Dr. Jane Goodall visits the U of M for collaborative ecology and computer science projects

Famed chimpanzee researcher Dr. Jane Goodall, DBE, founder of the Jane Goodall Institute and a UN Messenger of Peace, visited the University of Minnesota campus March 20 to hear about the interdisciplinary work of University ecologists and computer scientists on chimpanzee data through the Jane Goodall Institute’s Center for Primate Studies (JGI-CPS). CSE Professors Dr. Shashi Shekhar and Dr. Jaideep Srivastava are both involved in the project. 

As part of the University project, researchers have been analyzing and digitally organizing more than 46 years of data collected by Goodall and her research team at Gombe National Park in Tanzania. The data focus on chimpanzee behavior and habitat, and include paper-based maps plotting chimpanzee travel, geographical data, and hand-written check sheets and notes. Video and satellite images are now being incorporated into the project as well.

Researchers are working to organize more than 600 hours of chimpanzee video footage from JGI Videographer Bill Wallauer into a database housed in the University’s Digital Technology Center. They have developed a database prototype in which a chimpanzee’s name and behavior can be entered to retrieve the corresponding video clips. Another project developed data mining techniques to extract patterns in female ranging and association patterns from the long-term behavioral database.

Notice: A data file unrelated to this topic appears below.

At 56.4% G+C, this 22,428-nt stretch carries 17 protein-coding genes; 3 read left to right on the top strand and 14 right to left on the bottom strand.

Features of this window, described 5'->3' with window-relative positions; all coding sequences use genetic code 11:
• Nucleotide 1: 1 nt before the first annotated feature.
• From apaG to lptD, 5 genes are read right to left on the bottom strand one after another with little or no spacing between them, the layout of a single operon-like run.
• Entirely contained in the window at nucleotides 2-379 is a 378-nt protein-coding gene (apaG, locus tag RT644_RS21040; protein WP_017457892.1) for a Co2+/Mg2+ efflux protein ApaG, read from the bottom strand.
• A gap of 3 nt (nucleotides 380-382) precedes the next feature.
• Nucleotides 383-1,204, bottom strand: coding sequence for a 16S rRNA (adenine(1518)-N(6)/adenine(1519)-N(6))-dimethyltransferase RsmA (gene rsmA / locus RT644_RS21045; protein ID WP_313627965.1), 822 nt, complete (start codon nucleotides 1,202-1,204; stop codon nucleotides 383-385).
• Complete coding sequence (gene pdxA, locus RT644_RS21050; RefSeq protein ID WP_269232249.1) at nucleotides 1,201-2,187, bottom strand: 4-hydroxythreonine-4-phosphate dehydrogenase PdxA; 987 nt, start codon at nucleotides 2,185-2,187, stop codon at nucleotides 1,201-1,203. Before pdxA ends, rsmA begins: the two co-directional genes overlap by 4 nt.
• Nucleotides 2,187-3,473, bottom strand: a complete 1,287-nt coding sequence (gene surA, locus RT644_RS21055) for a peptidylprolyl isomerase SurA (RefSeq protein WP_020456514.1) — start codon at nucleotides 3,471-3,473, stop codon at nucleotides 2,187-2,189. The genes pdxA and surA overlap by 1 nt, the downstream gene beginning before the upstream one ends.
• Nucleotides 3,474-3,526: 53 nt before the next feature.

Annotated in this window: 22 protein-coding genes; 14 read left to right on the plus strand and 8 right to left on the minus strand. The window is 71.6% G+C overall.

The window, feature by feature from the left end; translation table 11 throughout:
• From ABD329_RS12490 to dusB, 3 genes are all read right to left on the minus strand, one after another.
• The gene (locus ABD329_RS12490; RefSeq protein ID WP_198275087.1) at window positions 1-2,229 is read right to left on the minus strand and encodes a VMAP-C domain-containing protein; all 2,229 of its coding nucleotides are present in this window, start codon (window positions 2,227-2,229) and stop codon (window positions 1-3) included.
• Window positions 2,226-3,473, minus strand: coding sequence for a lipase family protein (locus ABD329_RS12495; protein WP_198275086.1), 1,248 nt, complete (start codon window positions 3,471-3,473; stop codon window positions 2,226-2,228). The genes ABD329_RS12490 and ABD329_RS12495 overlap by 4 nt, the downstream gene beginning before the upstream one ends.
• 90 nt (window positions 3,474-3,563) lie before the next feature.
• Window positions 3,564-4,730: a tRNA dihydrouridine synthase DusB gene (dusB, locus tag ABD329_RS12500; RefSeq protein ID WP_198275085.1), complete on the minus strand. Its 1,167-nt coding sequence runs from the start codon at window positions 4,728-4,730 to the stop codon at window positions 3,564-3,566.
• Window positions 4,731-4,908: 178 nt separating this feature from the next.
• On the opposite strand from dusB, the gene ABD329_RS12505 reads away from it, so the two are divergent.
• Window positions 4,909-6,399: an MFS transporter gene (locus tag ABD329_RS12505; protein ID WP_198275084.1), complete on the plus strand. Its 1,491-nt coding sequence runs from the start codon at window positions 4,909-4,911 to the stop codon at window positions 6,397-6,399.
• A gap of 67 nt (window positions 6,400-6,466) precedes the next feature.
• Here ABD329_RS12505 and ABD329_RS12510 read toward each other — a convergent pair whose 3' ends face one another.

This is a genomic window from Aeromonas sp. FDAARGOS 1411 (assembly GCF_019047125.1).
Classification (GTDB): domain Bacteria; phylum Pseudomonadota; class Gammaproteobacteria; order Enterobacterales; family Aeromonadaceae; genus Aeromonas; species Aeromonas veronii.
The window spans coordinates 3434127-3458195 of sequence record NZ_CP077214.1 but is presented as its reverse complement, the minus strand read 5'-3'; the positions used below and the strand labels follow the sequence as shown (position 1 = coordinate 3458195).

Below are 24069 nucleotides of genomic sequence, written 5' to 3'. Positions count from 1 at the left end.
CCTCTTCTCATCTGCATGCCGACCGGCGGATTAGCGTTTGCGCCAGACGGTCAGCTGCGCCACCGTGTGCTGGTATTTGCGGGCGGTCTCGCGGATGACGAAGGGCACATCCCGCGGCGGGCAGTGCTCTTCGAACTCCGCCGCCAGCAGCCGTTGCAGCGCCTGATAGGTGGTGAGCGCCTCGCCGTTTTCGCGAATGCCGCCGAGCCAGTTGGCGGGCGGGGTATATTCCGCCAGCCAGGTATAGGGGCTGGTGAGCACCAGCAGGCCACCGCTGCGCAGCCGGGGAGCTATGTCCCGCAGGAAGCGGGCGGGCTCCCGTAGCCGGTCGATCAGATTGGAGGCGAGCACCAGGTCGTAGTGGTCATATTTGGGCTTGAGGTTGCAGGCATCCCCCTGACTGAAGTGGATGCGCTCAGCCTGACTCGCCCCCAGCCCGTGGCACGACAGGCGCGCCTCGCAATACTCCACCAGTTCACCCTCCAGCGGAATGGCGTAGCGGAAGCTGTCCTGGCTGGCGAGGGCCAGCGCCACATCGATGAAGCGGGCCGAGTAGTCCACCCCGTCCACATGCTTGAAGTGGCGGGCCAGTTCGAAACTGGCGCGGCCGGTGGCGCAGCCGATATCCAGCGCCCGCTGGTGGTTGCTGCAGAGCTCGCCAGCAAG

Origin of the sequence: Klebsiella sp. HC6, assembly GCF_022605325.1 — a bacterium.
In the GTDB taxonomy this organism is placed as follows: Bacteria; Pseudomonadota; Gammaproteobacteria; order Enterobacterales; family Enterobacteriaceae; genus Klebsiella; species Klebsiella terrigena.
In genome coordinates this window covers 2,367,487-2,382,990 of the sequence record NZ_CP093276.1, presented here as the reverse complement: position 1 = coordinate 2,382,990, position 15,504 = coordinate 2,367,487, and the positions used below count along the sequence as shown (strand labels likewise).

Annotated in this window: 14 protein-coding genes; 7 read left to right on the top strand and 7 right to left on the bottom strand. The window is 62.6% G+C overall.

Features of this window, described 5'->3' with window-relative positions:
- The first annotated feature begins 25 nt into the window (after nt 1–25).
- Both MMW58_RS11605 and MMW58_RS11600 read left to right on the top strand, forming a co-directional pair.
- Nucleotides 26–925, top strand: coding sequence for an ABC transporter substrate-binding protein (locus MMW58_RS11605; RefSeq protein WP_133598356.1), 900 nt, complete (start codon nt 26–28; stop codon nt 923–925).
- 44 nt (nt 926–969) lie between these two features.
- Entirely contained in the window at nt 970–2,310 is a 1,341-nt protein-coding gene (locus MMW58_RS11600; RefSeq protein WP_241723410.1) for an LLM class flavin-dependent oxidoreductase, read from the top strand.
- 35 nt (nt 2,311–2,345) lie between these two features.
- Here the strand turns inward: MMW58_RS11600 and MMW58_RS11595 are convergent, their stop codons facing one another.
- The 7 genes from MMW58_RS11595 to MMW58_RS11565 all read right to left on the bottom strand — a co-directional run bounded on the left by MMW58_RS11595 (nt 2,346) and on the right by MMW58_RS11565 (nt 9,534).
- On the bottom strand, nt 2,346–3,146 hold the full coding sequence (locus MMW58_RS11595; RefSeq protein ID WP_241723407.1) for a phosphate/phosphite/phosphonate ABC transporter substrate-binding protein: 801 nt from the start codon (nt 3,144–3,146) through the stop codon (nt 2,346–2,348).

Professors Shekhar and Srivastava said they have been amazed at the information gleaned from the data so far. For example, Srivastava said they’ve discovered patterns in female chimpanzee relationships and location behavior that reveal the importance of dominance rank. “To me personally, it’s fascinating,” Srivastava said. “I learned how similar chimpanzee behavior is to human behavior.”

“Because chimpanzees are our closest relatives, we’re always thinking about their similarities and differences,” said Dr. Anne Pusey, director of the JGI-CPS and University professor in the Department of Ecology, Evolution and Behavior. She added that computer scientists have proved helpful in both organizing the data and analyzing it. “Computer Science can bring interesting new ways of understanding factors that control group composition and size and even disease transmission,” Pusey said. 

For more information about the Jane Goodall Institute’s Center for Primate Studies at the University of Minnesota, visit www.discoverchimpanzees.org